shore-to-ship drone delivery

Wilhelmsen Launches Shore-to-Ship Drone Delivery Pilot Project in Singapore

Mike Schuler
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March 15, 2019

Image courtesy Airbus

Wilhelmsen Ships Service and global aeronautics company Airbus this week launched a pilot project testing the world’s first shore-to-ship drone delivery in real-time conditions at the port of Singapore.

Lifting off from Singapore’s Marina South Pier, the maiden shore-to-ship delivery flight was made to the Swire Pacific Offshore’s ATHS vessel Pacific Centurion located 1.5km away at Eastern Working Anchorage. 

The drone was carrying a 1.5 kg package of 3D printed consumables, which it delivered to the deck of the anchor handler without a hitch before returning to its base. The entire delivery, from take-off to landing back at base, took just ten minutes.

Though small drone delivery trials from tugboat to ship have been conducted before by a number of shipping companies and service providers, shore-to-ship delivery of this range and scope has never been explored, prior to this trial, Wilhelmsen says.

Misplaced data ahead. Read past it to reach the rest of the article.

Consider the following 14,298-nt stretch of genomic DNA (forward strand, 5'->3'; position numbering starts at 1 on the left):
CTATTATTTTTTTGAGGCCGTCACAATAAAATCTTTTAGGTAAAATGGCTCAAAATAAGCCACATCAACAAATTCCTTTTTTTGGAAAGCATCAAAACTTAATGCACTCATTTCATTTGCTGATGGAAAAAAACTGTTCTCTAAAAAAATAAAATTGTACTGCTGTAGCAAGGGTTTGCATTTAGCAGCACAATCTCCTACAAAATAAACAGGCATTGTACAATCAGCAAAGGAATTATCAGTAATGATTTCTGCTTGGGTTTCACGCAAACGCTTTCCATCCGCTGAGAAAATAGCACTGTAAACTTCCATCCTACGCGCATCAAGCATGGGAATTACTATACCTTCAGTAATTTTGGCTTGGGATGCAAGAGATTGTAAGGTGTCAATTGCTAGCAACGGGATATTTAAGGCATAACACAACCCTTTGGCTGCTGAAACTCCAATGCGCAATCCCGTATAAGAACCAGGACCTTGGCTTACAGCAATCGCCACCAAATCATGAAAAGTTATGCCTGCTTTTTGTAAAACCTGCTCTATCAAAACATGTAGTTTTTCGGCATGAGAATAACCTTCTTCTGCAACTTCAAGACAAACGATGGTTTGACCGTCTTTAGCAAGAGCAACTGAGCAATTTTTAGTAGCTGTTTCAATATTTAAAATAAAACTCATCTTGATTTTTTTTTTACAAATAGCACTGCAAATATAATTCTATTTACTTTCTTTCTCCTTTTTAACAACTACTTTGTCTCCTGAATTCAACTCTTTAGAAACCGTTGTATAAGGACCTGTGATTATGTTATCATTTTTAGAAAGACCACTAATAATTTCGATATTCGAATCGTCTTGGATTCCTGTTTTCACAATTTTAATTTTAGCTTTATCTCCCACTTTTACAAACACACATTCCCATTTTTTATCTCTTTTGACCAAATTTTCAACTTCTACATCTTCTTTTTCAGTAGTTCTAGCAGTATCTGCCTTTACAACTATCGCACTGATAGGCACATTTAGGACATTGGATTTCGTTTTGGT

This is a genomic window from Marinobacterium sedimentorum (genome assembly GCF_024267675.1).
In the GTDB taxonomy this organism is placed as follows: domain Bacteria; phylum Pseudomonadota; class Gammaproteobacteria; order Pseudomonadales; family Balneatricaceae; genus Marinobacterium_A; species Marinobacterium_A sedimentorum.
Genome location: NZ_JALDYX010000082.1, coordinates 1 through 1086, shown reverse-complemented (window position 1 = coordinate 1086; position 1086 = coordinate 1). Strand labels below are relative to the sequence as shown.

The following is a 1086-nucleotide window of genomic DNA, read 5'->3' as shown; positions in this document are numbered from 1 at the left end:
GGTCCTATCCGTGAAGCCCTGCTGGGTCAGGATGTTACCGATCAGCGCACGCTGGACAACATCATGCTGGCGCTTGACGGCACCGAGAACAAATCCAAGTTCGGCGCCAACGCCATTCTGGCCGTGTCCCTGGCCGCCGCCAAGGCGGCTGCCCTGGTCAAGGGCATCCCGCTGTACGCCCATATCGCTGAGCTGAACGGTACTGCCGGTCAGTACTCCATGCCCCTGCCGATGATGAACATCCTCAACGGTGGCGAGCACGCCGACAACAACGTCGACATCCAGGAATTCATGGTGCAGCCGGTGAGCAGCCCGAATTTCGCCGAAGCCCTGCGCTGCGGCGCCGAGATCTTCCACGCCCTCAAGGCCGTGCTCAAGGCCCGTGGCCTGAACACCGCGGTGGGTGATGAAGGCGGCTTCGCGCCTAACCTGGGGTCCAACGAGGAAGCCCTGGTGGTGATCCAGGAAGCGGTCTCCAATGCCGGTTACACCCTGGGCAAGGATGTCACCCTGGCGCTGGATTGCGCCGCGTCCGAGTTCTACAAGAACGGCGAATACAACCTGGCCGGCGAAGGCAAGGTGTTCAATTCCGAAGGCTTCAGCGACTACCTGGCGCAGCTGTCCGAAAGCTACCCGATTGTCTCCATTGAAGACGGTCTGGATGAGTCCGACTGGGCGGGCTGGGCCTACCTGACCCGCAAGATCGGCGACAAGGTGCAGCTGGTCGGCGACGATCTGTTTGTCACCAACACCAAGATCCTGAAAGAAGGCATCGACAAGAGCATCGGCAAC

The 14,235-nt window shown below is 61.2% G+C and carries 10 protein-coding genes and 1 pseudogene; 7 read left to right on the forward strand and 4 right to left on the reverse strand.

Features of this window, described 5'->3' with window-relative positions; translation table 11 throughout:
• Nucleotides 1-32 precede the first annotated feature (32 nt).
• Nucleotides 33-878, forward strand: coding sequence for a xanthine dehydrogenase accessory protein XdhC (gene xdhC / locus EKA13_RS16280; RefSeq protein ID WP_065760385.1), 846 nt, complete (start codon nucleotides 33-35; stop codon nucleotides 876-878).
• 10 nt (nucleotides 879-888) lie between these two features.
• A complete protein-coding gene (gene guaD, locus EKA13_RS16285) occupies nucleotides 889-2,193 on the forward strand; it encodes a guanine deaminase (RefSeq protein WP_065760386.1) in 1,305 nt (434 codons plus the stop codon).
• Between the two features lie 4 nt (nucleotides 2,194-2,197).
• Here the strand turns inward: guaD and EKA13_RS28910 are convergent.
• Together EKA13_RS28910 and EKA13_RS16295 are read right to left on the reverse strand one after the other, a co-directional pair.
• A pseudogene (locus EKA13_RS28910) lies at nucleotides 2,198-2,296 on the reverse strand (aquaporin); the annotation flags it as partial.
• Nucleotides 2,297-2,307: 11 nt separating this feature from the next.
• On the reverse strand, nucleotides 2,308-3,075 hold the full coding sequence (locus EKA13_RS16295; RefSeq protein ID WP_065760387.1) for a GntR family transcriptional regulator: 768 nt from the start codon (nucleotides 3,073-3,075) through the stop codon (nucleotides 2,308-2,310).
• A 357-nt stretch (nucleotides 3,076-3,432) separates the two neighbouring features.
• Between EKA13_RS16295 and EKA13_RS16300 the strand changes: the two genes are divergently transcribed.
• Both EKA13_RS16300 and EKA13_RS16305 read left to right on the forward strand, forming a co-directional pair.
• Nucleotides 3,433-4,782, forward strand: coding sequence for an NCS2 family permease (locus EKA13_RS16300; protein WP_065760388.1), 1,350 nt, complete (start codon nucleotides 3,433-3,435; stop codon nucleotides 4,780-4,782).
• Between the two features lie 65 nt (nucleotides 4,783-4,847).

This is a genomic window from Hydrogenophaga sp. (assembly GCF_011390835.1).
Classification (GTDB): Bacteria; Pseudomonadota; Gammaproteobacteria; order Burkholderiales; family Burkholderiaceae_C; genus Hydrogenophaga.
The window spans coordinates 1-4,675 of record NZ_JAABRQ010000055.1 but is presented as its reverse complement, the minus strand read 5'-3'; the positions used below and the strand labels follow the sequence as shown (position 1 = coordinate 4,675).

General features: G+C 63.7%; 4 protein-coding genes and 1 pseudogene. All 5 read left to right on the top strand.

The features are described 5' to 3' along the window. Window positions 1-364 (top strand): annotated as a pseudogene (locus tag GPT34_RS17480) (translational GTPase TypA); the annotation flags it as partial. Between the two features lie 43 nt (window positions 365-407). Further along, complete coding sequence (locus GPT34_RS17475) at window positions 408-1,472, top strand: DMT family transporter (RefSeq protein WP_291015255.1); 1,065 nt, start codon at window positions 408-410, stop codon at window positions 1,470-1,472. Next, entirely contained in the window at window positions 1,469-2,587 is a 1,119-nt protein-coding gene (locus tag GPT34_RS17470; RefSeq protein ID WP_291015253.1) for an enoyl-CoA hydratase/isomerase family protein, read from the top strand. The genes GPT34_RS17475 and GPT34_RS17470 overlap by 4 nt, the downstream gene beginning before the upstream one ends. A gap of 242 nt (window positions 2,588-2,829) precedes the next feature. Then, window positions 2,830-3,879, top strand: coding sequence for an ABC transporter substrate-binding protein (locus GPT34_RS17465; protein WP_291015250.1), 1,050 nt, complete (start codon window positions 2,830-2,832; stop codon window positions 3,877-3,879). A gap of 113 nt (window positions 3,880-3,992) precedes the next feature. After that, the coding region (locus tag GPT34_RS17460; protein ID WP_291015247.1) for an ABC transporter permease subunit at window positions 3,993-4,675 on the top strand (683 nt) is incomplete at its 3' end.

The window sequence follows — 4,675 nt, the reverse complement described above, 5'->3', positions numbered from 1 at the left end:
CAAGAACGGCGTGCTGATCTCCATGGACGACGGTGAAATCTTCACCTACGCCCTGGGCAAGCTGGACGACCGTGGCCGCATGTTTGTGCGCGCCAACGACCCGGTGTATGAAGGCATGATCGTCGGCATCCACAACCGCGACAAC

“The now proven, seamless operation of drone deliveries from shore-to-ship, in one of the world’s busiest ports, proves the hard work, investment and faith we, and indeed our partners, placed in the Agency by Air drone delivery project over the past two years was not misplaced,” said Marius Johansen, VP Commercial, Wilhelmsen Ships Agency.

Airbus and Wilhelmsen Ships Services signed an agreement in June 2018 to drive the development of an end-to-end unmanned aircraft system for safe shore-to-ship deliveries. The project has received support from the Port Authority of Singapore, which has provided some funding for the project

The use of unmanned aircraft systems in the maritime industry could speed up ship deliveries by up to six times, lowering delivery costs by up to 90%, reducing carbon footprint, and significantly mitigating risks of accidents associated with launch-boat deliveries.

Wilhelmsen says the on-going pilot project will, for now, focus on offshore supply vessels at anchorage 1.5km from the pier using a pre-determined ‘aerial-corridor.’ But more testing could extend the flight range gradually ­­to as far as 3km from shore.

“Delivery of essential spares, medical supplies and cash to master via launch boat, is an established part of our portfolio of husbandry services, which we provide day in and day out, in ports all over the world. Modern technology such as the unmanned aircraft systems, are just a new tool, albeit a very cool one, with which we can push our industry ever forward and improve how we serve our customers,” Johansen added.

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